From the WSJ:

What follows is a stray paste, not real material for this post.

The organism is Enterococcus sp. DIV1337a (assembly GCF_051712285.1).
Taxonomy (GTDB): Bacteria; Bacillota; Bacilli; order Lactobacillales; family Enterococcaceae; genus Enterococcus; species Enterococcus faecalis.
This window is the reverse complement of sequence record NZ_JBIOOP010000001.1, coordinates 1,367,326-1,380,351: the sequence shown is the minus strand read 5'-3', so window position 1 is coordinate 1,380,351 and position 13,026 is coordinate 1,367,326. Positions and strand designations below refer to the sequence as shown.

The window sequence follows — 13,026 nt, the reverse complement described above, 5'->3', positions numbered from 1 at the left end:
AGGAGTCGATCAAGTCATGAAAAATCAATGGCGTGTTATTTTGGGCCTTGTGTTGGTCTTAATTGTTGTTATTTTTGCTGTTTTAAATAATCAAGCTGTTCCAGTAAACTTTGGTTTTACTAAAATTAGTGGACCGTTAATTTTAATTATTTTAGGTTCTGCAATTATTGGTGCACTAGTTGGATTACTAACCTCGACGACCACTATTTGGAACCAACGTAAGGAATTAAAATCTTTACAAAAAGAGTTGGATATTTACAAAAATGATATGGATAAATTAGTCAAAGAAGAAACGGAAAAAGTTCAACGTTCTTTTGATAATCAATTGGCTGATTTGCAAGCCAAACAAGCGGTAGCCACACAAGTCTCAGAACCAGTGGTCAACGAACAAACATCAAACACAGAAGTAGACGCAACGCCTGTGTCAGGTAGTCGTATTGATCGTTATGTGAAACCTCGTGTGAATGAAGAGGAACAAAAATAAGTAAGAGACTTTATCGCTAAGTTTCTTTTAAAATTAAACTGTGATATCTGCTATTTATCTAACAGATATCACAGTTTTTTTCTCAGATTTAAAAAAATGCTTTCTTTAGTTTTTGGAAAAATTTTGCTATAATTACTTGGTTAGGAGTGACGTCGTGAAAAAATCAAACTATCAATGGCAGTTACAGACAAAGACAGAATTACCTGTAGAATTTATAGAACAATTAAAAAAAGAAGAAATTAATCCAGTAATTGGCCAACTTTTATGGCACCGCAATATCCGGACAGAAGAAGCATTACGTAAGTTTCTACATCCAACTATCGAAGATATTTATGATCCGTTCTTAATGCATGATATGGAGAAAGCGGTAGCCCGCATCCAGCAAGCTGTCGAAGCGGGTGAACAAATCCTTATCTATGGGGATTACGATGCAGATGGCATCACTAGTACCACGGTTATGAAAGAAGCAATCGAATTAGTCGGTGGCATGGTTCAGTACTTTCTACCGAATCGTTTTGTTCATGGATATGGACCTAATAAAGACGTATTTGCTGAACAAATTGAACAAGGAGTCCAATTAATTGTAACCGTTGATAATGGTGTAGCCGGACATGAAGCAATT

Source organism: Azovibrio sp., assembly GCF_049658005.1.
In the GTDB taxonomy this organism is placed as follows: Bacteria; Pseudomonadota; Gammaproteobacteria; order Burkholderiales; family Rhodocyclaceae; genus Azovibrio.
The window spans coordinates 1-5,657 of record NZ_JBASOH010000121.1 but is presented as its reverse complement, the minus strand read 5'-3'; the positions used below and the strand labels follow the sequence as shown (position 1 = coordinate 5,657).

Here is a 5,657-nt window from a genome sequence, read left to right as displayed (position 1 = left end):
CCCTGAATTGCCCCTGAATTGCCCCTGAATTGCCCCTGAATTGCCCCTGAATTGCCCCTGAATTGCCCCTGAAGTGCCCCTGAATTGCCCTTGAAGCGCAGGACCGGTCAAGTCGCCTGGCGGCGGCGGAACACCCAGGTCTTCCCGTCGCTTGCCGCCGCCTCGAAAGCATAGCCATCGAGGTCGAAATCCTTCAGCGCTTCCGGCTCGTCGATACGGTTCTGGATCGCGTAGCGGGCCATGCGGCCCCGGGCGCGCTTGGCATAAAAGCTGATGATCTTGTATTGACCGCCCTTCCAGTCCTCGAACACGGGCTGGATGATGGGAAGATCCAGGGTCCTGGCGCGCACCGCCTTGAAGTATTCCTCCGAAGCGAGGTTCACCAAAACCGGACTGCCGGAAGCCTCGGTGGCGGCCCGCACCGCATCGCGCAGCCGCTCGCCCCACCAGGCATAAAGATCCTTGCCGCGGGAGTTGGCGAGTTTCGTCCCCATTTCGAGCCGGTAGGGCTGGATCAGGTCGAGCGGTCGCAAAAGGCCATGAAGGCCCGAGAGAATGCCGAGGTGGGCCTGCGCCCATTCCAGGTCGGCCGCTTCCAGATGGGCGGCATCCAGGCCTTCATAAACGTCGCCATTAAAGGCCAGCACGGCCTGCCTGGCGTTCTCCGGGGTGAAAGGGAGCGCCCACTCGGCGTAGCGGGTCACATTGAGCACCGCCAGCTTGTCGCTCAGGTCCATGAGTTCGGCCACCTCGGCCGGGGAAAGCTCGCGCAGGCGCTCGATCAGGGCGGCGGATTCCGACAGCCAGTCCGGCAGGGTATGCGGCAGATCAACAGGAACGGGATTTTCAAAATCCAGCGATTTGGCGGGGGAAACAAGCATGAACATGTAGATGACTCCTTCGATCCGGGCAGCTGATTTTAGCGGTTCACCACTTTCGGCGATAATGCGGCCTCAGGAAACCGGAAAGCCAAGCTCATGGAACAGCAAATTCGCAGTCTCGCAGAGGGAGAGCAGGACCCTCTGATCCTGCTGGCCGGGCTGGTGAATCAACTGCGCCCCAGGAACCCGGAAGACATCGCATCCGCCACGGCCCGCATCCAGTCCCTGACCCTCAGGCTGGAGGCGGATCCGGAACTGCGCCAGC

"Hispanic" and "Latino" have become embedded in the American mosaic, appearing in Census forms, newspapers and political polling since the U.S. government in 1976 passed a law requiring federal agencies to collect data on people who trace their ancestry to Spanish-speaking countries by aggregating them in one group. The classification is based on common language, culture and heritage. But people placed in that category aren't a homogeneous lot: While the majority of them have roots in Mexico, they also include Puerto Ricans, Argentines, Colombians, Cubans and Spaniards, among others. Indeed, when asked whether Latinos in the U.S. had a common culture, just 29 percent of Hispanics agreed, according to the Pew survey. The lion's share, almost 70 percent, said Latinos had many different cultures. "That catch-all [Hispanic] label has a particular meaning only in the U.S. context in which it was constructed and is applied, and where its meaning continues to evolve," said Ruben Rumbaut, a sociologist at the University of California, Irvine, who has written about the topic.

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